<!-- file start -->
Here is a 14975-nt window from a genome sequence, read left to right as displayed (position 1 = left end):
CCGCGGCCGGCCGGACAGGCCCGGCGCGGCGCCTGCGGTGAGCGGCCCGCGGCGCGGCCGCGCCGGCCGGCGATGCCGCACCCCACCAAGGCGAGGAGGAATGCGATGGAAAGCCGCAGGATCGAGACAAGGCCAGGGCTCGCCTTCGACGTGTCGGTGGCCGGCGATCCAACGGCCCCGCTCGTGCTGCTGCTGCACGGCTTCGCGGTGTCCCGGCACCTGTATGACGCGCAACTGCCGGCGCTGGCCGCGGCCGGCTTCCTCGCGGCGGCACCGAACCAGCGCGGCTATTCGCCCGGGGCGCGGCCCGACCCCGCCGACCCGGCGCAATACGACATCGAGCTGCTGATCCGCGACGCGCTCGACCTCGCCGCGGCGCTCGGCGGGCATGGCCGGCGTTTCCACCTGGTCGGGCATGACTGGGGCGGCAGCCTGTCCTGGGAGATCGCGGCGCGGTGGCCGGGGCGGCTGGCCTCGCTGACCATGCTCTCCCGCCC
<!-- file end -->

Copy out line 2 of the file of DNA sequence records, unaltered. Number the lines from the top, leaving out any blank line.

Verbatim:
CCGCGGCCGGCCGGACAGGCCCGGCGCGGCGCCTGCGGTGAGCGGCCCGCGGCGCGGCCGCGCCGGCCGGCGATGCCGCACCCCACCAAGGCGAGGAGGAATGCGATGGAAAGCCGCAGGATCGAGACAAGGCCAGGGCTCGCCTTCGACGTGTCGGTGGCCGGCGATCCAACGGCCCCGCTCGTGCTGCTGCTGCACGGCTTCGCGGTGTCCCGGCACCTGTATGACGCGCAACTGCCGGCGCTGGCCGCGGCCGGCTTCCTCGCGGCGGCACCGAACCAGCGCGGCTATTCGCCCGGGGCGCGGCCCGACCCCGCCGACCCGGCGCAATACGACATCGAGCTGCTGATCCGCGACGCGCTCGACCTCGCCGCGGCGCTCGGCGGGCATGGCCGGCGTTTCCACCTGGTCGGGCATGACTGGGGCGGCAGCCTGTCCTGGGAGATCGCGGCGCGGTGGCCGGGGCGGCTGGCCTCGCTGACCATGCTCTCCCGCCC